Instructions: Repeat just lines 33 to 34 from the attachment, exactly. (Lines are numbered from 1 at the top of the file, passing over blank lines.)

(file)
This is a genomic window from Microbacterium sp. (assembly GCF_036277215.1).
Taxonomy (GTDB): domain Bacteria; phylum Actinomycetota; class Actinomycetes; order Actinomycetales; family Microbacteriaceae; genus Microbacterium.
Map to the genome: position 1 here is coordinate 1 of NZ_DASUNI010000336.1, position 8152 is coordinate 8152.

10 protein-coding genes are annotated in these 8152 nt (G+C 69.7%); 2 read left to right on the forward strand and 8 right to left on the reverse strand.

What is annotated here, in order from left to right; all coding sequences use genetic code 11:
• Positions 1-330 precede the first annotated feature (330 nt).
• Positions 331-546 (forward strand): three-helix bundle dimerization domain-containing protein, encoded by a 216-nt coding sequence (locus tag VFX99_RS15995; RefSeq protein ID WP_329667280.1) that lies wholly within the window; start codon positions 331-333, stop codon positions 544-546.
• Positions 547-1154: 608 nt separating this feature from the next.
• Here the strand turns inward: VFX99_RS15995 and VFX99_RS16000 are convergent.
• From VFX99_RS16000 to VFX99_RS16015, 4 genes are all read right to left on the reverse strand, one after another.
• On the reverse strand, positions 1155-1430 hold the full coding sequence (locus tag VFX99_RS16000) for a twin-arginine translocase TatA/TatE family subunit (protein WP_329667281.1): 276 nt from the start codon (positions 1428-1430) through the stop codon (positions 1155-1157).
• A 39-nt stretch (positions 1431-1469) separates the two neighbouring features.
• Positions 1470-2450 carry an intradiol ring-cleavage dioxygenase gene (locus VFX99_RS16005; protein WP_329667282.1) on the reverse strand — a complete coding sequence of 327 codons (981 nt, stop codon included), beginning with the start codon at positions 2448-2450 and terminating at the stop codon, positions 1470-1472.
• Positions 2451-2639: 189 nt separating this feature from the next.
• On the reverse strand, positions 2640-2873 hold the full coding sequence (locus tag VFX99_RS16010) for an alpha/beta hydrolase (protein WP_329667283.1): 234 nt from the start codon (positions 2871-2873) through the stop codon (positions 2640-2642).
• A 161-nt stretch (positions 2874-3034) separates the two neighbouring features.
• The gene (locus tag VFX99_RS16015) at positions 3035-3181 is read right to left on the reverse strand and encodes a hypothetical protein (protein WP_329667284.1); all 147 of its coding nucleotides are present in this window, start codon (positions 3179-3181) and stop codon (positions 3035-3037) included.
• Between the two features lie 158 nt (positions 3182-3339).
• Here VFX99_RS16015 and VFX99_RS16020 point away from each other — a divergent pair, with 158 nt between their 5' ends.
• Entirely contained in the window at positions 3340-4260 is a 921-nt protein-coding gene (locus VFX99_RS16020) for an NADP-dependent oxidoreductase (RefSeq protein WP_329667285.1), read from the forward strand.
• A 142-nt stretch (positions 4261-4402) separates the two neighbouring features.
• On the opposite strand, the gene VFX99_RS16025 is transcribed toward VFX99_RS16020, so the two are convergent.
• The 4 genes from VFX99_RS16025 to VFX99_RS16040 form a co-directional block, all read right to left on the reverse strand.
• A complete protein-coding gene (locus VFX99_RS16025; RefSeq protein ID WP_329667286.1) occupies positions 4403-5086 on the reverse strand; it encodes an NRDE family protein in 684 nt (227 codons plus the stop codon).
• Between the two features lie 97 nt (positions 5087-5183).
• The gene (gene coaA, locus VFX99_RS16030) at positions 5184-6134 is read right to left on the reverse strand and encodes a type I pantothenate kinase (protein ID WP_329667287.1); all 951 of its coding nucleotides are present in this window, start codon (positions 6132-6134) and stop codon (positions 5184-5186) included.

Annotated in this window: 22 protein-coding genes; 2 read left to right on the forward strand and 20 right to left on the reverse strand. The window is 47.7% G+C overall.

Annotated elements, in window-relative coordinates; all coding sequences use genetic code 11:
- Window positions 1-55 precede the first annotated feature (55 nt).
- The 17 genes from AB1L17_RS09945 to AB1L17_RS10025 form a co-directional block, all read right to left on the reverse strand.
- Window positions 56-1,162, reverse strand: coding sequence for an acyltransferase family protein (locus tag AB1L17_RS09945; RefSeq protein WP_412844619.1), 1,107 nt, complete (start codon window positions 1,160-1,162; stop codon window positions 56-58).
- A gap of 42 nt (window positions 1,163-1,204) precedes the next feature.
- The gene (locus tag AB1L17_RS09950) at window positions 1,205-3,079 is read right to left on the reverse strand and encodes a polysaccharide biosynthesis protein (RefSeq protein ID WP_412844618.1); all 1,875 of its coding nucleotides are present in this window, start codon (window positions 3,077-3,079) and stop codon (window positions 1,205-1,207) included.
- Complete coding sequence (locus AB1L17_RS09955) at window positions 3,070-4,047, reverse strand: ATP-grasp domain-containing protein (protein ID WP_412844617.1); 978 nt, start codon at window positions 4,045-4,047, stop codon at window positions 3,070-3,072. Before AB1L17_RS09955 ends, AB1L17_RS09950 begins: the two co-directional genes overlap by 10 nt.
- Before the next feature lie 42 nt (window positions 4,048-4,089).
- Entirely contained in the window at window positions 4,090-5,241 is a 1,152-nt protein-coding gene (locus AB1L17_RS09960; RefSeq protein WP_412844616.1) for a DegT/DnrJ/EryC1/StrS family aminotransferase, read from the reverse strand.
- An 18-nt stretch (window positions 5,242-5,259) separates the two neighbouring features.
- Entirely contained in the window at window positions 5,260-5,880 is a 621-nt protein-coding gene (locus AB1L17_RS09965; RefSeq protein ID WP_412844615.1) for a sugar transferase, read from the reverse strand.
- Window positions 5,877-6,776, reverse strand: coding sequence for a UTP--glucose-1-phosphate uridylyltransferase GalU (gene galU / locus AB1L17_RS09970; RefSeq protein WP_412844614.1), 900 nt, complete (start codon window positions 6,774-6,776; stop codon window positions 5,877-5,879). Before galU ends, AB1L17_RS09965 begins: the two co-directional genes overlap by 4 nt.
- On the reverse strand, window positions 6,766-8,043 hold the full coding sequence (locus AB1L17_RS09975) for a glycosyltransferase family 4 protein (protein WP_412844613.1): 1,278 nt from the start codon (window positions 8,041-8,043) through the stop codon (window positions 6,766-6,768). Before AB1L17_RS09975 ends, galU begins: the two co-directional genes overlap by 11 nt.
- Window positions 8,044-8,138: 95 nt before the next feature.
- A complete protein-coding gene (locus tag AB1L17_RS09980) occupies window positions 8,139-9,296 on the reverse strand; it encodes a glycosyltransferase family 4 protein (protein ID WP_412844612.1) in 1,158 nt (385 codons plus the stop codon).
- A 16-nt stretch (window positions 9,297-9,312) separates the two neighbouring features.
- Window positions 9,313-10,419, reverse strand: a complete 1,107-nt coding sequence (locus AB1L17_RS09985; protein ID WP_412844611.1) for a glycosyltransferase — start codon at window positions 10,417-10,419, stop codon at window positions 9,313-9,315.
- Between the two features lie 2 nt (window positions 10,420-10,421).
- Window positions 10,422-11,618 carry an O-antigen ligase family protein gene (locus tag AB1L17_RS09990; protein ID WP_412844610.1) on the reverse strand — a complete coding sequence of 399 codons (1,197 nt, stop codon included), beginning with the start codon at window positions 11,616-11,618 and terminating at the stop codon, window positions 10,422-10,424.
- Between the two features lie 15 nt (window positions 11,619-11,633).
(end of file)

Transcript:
- The gene (locus tag AB1L17_RS09950) at window positions 1,205-3,079 is read right to left on the reverse strand and encodes a polysaccharide biosynthesis protein (RefSeq protein ID WP_412844618.1); all 1,875 of its coding nucleotides are present in this window, start codon (window positions 3,077-3,079) and stop codon (window positions 1,205-1,207) included.
- Complete coding sequence (locus AB1L17_RS09955) at window positions 3,070-4,047, reverse strand: ATP-grasp domain-containing protein (protein ID WP_412844617.1); 978 nt, start codon at window positions 4,045-4,047, stop codon at window positions 3,070-3,072. Before AB1L17_RS09955 ends, AB1L17_RS09950 begins: the two co-directional genes overlap by 10 nt.